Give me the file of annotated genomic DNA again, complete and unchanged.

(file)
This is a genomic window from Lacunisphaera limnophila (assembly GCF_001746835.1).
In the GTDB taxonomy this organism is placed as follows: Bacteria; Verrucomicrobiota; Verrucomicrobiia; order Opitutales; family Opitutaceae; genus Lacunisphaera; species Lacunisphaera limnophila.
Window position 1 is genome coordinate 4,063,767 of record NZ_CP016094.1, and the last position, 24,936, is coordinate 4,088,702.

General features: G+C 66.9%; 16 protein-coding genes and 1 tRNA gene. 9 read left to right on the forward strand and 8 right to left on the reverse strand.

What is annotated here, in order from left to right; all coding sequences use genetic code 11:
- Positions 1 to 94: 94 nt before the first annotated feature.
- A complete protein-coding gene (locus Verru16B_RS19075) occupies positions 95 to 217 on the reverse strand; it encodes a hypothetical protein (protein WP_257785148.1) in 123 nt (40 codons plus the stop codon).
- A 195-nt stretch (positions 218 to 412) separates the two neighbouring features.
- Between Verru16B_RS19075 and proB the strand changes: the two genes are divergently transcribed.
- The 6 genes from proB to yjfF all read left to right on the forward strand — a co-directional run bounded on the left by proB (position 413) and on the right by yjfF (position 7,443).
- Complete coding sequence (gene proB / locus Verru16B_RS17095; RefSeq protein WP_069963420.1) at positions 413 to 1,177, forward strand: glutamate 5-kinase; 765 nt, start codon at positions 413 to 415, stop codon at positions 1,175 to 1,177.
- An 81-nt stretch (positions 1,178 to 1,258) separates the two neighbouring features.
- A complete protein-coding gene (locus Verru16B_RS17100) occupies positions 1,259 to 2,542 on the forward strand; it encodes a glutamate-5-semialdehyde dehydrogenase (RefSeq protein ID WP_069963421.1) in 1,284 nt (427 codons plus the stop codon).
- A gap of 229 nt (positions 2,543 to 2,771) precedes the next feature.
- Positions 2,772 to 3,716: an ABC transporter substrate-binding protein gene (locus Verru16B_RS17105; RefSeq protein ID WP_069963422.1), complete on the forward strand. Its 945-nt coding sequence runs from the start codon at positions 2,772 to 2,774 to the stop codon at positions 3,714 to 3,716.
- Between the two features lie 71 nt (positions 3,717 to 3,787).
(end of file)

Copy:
This is a genomic window from Lacunisphaera limnophila (assembly GCF_001746835.1).
In the GTDB taxonomy this organism is placed as follows: Bacteria; Verrucomicrobiota; Verrucomicrobiia; order Opitutales; family Opitutaceae; genus Lacunisphaera; species Lacunisphaera limnophila.
Window position 1 is genome coordinate 4,063,767 of record NZ_CP016094.1, and the last position, 24,936, is coordinate 4,088,702.

General features: G+C 66.9%; 16 protein-coding genes and 1 tRNA gene. 9 read left to right on the forward strand and 8 right to left on the reverse strand.

What is annotated here, in order from left to right; all coding sequences use genetic code 11:
- Positions 1 to 94: 94 nt before the first annotated feature.
- A complete protein-coding gene (locus Verru16B_RS19075) occupies positions 95 to 217 on the reverse strand; it encodes a hypothetical protein (protein WP_257785148.1) in 123 nt (40 codons plus the stop codon).
- A 195-nt stretch (positions 218 to 412) separates the two neighbouring features.
- Between Verru16B_RS19075 and proB the strand changes: the two genes are divergently transcribed.
- The 6 genes from proB to yjfF all read left to right on the forward strand — a co-directional run bounded on the left by proB (position 413) and on the right by yjfF (position 7,443).
- Complete coding sequence (gene proB / locus Verru16B_RS17095; RefSeq protein WP_069963420.1) at positions 413 to 1,177, forward strand: glutamate 5-kinase; 765 nt, start codon at positions 413 to 415, stop codon at positions 1,175 to 1,177.
- An 81-nt stretch (positions 1,178 to 1,258) separates the two neighbouring features.
- A complete protein-coding gene (locus Verru16B_RS17100) occupies positions 1,259 to 2,542 on the forward strand; it encodes a glutamate-5-semialdehyde dehydrogenase (RefSeq protein ID WP_069963421.1) in 1,284 nt (427 codons plus the stop codon).
- A gap of 229 nt (positions 2,543 to 2,771) precedes the next feature.
- Positions 2,772 to 3,716: an ABC transporter substrate-binding protein gene (locus Verru16B_RS17105; RefSeq protein ID WP_069963422.1), complete on the forward strand. Its 945-nt coding sequence runs from the start codon at positions 2,772 to 2,774 to the stop codon at positions 3,714 to 3,716.
- Between the two features lie 71 nt (positions 3,717 to 3,787).